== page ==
“In our experience to date with developing an early market, competition has not come from competitive products so much as from alternative modes of operation.” Chapter 6, Location 2099

2104

“Pragmatists work to educate the company on the risks and costs involved. Visionaries counter with charismatic appeals to taking bold and decisive actions. The competition takes place at the level of corporate agenda, not at the level of competing products.”

2109

“In the pragmatist’s domain, competition is defined by comparative evaluations of products and vendors within a common category.”

“And the conclusions drawn from these matrices will ultimately shape the dimensions and segmentation of the mainstream market.”

SGI for film editing and SUN work stations.

2114

“In sum, the pragmatists are loath to buy until they can compare. Competition, therefore, becomes a fundamental condition for purchase.”  Chapter 6, Location 2114

2119

“Creating the competition is the single most important marketing decision made in the battle to enter the mainstream. It begins with locating your product within a buying category that already has some established credibility with the pragmatist buyers. That category should be populated with other reasonable buying choices, ideally ones with which the pragmatists are already familiar. Within this universe, your goal is to position your product as the indisputably correct buying choice.”

2129

“Moreover, these categories appear specifically designed to exclude from the competitive set the very products the pragmatist is most likely to consider as purchase alternatives. As marketing devices for crossing the chasm, therefore, they are useless.”

2134

“So, how can you avoid selecting a self-servicing or irrelevant competitive set?”

2139

The Competitive Positioning Compass

“There are four domains of value in high-tech marketing: technology, product, market, and company.”

“Crossing the chasm, in this context, represents a transition from product-based to market-based values.”  Chapter 6, Location 2139

2152

“The model also points to the fact that people who are supportive of your value proposition take an interest in your products and in your company. People who are skeptical of you do not.”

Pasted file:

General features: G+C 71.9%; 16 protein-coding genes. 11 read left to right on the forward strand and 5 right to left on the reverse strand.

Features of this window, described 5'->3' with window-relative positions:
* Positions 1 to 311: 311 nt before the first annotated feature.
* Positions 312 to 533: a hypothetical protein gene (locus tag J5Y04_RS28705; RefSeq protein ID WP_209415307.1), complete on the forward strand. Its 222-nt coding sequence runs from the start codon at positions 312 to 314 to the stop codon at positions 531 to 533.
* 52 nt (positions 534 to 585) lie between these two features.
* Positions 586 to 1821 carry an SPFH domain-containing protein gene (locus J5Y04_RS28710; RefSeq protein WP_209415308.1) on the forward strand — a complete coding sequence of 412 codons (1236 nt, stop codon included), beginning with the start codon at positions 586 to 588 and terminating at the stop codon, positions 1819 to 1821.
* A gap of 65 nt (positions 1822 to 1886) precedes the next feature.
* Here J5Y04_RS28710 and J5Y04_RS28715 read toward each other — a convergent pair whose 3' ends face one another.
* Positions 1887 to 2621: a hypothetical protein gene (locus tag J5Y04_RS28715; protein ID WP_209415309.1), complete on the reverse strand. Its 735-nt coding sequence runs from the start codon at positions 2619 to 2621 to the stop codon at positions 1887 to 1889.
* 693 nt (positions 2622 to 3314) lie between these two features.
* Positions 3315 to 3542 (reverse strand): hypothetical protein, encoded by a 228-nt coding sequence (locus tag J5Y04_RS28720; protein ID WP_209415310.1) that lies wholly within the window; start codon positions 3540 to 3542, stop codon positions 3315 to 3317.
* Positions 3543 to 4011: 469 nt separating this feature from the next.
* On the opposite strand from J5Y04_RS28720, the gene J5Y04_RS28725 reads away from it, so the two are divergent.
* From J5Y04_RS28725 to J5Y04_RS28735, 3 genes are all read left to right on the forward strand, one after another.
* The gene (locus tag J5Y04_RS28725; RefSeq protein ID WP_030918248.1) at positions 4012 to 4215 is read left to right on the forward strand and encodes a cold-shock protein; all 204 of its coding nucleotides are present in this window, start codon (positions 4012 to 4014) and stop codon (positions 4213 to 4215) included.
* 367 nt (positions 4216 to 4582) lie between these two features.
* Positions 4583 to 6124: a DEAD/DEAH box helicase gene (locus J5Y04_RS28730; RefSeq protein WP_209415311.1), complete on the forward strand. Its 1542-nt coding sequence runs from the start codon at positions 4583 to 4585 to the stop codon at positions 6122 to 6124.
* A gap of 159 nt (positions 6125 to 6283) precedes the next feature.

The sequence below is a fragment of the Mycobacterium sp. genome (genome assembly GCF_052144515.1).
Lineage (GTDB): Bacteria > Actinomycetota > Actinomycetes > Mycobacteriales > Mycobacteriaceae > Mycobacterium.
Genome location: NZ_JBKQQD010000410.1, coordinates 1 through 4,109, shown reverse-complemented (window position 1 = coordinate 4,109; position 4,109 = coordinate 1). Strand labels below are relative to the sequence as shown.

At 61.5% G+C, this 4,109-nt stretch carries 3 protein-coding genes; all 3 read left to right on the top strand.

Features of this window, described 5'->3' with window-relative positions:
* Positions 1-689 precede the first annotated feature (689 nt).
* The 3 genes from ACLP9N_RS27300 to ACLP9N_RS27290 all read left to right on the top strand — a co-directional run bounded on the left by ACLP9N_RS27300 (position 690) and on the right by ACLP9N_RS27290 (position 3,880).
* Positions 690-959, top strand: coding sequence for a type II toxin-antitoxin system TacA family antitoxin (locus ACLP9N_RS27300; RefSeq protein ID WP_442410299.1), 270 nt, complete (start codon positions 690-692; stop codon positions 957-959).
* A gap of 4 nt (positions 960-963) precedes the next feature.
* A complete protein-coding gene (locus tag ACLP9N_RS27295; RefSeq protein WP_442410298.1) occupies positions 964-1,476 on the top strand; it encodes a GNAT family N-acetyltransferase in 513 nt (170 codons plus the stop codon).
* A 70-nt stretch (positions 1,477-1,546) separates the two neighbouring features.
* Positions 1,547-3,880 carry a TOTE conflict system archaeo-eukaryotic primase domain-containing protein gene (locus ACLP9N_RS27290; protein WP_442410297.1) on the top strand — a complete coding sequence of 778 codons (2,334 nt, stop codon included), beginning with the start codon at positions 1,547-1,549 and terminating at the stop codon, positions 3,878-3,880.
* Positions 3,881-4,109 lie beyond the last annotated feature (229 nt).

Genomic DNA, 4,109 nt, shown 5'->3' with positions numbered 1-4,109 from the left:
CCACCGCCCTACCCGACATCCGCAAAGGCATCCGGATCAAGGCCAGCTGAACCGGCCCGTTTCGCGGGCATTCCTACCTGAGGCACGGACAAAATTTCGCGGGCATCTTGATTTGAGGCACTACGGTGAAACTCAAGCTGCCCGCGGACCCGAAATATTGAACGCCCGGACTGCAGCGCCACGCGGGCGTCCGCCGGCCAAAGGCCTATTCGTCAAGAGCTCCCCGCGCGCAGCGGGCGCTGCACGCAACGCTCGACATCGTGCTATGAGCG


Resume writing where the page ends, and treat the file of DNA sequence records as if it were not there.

2161

“demonstrating a strong technology advantage and converting it to product credibility, and you develop a mainstream market by demonstrating a market leadership advantage and converting it to company credibility.”

2177

“To sum up, it is the market-centric value system—supplemented (but not superseded) by the product-centric one—that must be the basis for the value profile of the target customers when crossing the chasm.”

2182

Creating the Competition – Silicon Graphics

  • Market alternative – scene editing – reasons to change.
  • Product alternative – Sun desk tops – validation.

2203

“To sum up, your market alternative helps people identify your target customer (what you have in common) and your compelling reason to buy (where you differentiate). Similarly, your product alternative helps people appreciate your technology leverage (what you have in common) and your niche commitment (where you differentiate).”

2208

Example 2 – Quicken

2239

“You choose your competition to help you define the niche market you will dominate. As long as they are well behaved and stay out of your niche, you go out of your way to honor their achievements elsewhere.”

2244

Robert Frost—“ Good fences make good neighbors.”

Creating the Competition – Current Opportunities

“Channelpoint, Diffusion, and VerticalNet.”

2275

“In a bar, when asked what Channelpoint does, I can now say, “Oh, they’re the SABRE System for the insurance industry.””